We waited for that magic moment that would define us as adults. That moment, that landmark, that signpost that would let us know that we had arrived in a new country, a new world of freedoms and joys and control like none we had ever visited before. We waited to grow up and prove ourselves. 

As adults, we entered the world of responsibility. We got our first real job, our first real paycheck, and maybe experienced real love for the first time. We moved up the ladder. We got married. We had our first child. We bought out first house. We picked out the first car that we had ever owned ourselves. We felt that sweet and heavy burden of making all the decisions and living with the consequences. We made friends just like us, and through birthday parties and football games and pizza dinners and six packs of beer, we slowly learned what it meant to live life. To be a family. To have and to hold.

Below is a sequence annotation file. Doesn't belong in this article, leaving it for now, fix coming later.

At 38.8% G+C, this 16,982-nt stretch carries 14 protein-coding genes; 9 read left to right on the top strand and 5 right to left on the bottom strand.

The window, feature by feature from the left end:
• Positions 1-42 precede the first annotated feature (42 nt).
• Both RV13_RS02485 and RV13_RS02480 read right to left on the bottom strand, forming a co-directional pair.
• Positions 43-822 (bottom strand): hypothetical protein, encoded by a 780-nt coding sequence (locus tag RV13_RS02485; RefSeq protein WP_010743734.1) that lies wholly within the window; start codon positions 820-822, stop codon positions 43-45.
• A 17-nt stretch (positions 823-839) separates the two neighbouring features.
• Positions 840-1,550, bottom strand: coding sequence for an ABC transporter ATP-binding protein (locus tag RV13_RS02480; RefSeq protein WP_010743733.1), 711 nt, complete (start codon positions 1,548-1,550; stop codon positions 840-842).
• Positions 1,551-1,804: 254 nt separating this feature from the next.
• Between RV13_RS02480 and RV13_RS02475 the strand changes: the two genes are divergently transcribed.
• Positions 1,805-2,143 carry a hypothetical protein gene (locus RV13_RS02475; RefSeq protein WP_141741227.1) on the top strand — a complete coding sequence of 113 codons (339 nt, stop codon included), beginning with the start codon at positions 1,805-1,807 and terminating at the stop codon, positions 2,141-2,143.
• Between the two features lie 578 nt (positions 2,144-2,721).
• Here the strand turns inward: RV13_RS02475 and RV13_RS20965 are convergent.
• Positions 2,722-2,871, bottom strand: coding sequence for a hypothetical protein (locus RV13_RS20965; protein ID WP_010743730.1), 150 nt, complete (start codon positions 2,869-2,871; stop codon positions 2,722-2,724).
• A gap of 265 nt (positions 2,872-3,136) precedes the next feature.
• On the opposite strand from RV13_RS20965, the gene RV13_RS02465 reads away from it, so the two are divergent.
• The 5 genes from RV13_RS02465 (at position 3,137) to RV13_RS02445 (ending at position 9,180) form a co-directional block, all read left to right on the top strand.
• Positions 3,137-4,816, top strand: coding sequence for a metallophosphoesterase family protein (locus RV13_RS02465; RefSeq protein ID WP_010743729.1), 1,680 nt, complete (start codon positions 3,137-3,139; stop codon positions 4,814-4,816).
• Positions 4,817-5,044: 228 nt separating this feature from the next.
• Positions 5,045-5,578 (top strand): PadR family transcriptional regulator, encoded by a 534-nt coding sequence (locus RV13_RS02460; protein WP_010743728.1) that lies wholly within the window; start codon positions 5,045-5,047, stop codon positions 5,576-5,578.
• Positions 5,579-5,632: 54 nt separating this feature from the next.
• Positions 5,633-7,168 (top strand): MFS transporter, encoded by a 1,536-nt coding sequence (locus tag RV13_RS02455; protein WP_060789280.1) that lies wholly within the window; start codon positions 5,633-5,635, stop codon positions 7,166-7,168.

Even as adults, we were waiting. We were often too busy to realize it. The feeling would creep up on us every once in a while, in the stillness of a summer evening on the porch swing or during a long walk around the neighborhood peeking into the Christmas light-lit front rooms of our neighbors and friends. We were still waiting, as we had been since childhood.

We were waiting for wisdom.

We hoped it would come on its own, somehow, with no effort on our part, sort of that rite of passage that receding hairlines and crow’s feet and a third child and the loss of a parent much too soon tend to bring us. Wisdom disguised as excruciating pain and bereavement and ecstatic joy and fear for the life of a sick child had not entered into the equation for us, at least not consciously. We did not want to work for wisdom. No one does. We did not want to lose part of ourselves to become wise. But you know, dear readers, that it is only by knowing real pain that we can later experience real joy, and by losing part of ourselves that we can ever really be whole.